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The basic assumptions which have guided the Editor in making the present volume of selections from the works of Milton are the following: first, that knowledge of the greatest English epic poet culminates in an acquaintance, in something like its entirety, with the monumental poem to which he devoted the major part of his creative effort and which the judgment of after times has pronounced the culmination of his work; second, that Paradise Lost is best given its first reading in a form which, while preserving the outline of the poem and including its greatest books and most memorable passages, omits much of what will seem to most readers comparatively uninspired and dull; third, that the essential requirements for an intelligent reading of Paradise Lost consist in an understanding of the principles and ideals which animated Milton's. life and determined his conception of his art. These principles and ideals are the theme of all that is most characteristic of him in prose and verse.

No poet was ever more completely autobiographical in the only sense in which a poet's biography is of really prime importance. It is to Milton himself, therefore, that we must turn for the most illuminating commentary on his own masterpiece. The first and second sections of the present edition contain a body of selections designed to present to the reader a picture of the man as he wished himself to appear before the world and to represent the range of his achievement in English poetry aside from the great epic. The third contains a considerable portion of Paradise Lost.

Wherever possible I have given whole poems and books rather than fragments. In the case of the excerpted passages the selection will ordinarily be found to be of sufficient length and completeness to constitute a literary unit. The notes include, besides a necessarily scanty body of essential explanations, some interpretative suggestions on what seem to me vital points.

The text of the English and the translations from the Latin poems are, with slight modifications, those of Moody in the Cambridge edition. The other translations are those used in the Bohn edition of the Prose Works.







FROM THE FIRST LATIN ELEGY The following passages from a Latin poem addressed to Charles Diodati, the most intimate friend of Milton's youth, give a glimpse of the poet's occupations in London during the intervals of his life at the University, and, like the other selections from the Latin verse, afford a refreshing insight into the temper of his early years. The lines were written at the age of seventeen, during Milton's second academic year. A dispute with his tutor had led to his temporary suspension or withdrawal from college. ... That city which Thames washes with her tidal wave keeps me fast, nor does my pleasant birth-place detain me against my will. I have no wish to go back to reedy Cam; I feel no home sickness for that forbidden college room of mine. The bare fields there, niggard of pleasant shade, do not please me. How ill does that place suit with poets! I have no fancy to endure forever my stern master's threats or those other actions at which my nature rebelled. If this is “exile,” to live under my father's roof and be free to use my leisure pleasantly, I will not repudiate either the outcast's name or lot, but will in all happiness enjoy this state of exile. Oh would that Ovid, sad exile in the fields of Thrace, had never suffered a worse lot! Then he would have yielded not a whit even to Ionian Homer, nor would the first praise be thine, Virgil, for he would have vanquished thee.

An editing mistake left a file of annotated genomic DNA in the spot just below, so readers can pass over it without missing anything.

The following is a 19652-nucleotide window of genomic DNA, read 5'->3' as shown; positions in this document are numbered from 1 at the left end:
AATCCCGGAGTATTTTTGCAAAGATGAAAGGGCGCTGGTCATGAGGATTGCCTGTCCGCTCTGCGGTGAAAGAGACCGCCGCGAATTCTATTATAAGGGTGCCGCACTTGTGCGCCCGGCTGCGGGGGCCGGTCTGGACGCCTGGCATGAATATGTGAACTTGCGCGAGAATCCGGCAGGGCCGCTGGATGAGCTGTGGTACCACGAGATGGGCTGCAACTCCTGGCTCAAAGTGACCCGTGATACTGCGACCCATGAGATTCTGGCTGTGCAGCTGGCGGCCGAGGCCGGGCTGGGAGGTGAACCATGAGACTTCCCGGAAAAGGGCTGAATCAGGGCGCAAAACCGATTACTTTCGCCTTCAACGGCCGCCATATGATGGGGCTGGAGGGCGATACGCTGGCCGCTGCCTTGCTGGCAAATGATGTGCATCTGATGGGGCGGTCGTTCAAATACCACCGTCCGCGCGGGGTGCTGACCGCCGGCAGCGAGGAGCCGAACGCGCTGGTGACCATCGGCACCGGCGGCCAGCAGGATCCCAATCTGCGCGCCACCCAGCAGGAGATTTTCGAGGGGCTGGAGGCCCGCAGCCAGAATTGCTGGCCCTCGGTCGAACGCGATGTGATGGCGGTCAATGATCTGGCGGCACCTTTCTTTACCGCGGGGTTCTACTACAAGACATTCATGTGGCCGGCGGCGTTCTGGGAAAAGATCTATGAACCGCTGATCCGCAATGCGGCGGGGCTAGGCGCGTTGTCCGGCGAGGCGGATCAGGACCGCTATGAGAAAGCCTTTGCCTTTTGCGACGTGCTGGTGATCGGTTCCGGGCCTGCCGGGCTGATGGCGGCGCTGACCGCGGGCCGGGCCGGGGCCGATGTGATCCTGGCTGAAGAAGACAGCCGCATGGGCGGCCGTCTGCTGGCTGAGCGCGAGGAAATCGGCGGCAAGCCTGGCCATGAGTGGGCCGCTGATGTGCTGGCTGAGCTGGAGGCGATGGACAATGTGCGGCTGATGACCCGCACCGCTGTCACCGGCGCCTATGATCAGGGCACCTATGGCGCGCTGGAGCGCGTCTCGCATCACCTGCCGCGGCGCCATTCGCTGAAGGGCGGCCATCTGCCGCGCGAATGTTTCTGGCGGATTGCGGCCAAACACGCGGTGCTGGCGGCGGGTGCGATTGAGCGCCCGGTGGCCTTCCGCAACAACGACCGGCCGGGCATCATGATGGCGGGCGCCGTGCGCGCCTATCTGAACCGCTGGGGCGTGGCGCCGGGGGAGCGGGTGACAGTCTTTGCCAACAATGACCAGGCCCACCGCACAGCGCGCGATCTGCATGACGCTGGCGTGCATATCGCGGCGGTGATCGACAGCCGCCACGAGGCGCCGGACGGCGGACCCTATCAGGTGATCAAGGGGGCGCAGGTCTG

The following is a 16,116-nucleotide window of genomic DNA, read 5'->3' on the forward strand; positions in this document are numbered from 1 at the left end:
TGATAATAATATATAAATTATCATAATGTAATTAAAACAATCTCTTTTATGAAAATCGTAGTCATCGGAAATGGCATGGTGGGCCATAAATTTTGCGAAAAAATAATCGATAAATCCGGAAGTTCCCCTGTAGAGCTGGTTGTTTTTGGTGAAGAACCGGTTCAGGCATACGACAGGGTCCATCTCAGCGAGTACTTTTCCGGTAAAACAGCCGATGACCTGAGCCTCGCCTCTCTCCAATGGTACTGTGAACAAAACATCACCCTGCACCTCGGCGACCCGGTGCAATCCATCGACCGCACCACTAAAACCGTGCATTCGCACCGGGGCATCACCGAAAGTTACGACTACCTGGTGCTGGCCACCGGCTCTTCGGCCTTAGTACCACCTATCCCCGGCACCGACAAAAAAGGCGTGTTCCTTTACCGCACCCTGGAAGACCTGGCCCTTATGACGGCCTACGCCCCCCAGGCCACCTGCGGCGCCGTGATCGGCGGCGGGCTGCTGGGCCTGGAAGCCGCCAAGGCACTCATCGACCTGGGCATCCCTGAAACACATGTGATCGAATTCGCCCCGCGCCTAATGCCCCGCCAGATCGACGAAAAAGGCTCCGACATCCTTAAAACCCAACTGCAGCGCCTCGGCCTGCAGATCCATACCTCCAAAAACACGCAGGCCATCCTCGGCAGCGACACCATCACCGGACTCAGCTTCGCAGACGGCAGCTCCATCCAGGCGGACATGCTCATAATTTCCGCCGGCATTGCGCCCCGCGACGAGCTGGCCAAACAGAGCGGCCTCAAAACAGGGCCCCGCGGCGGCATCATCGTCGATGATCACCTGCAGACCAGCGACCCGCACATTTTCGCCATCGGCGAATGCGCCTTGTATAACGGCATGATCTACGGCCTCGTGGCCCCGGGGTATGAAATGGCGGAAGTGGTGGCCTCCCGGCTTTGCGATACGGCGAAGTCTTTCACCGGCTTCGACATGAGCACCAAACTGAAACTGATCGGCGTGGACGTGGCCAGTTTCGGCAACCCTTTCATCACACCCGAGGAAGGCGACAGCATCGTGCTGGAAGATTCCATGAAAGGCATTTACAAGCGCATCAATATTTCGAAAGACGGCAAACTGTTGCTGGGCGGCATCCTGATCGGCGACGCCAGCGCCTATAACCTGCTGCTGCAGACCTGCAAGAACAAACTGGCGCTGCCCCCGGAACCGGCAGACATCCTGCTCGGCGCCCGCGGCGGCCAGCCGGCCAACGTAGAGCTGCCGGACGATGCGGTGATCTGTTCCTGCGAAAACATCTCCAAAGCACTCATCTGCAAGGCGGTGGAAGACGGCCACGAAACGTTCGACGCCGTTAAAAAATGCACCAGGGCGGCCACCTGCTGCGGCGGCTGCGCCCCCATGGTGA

I have time free now to give to the tranquil Muses. My books — my very life - claim me wholly. When I am weary, the pomp of the theatre with its sweeping pall awaits me, and the garrulous stage invites me to its own applause....

But I do not stay indoors always, nor even in town; I do not let the spring slip by unused. I visit the neighboring park, thick-set with elms or the noble shade of some suburban place. There often one may see the virgin bands go past, stars breathing bland fire. Ah, how many times have I stood stupefied before the miracle of some gracious form, such as might give old Jove his youth again!...

But for my part, while the blind boy grants me immunity, I make ready to leave these fortunate walls as quickly as I may; and avoid far off the evil halls of Circe the deceiver, using the help of moly, that heavenly plant. It has been arranged for me to go back to the bulrush swamps of Cam, and to the raucous murmur of the school. Meanwhile take this poor gift of a faithful friend, these few words constrained into the measure of elegy.

FROM A LATIN LETTER TO ALEXANDER GILL Dated from Cambridge, July 2, 1628, and addressed to a former tutor. The purely scholastic discipline in vogue and the absence of genuine enthusiasm for letters and sound scholarship among the students are the sources of Milton's dissatisfaction with the university, a dissatisfaction which had been felt and expressed by many English humanists since the beginning of the Renaissance. ... Among us, as far as I know, there are only two or three who without any acquaintance with criticism

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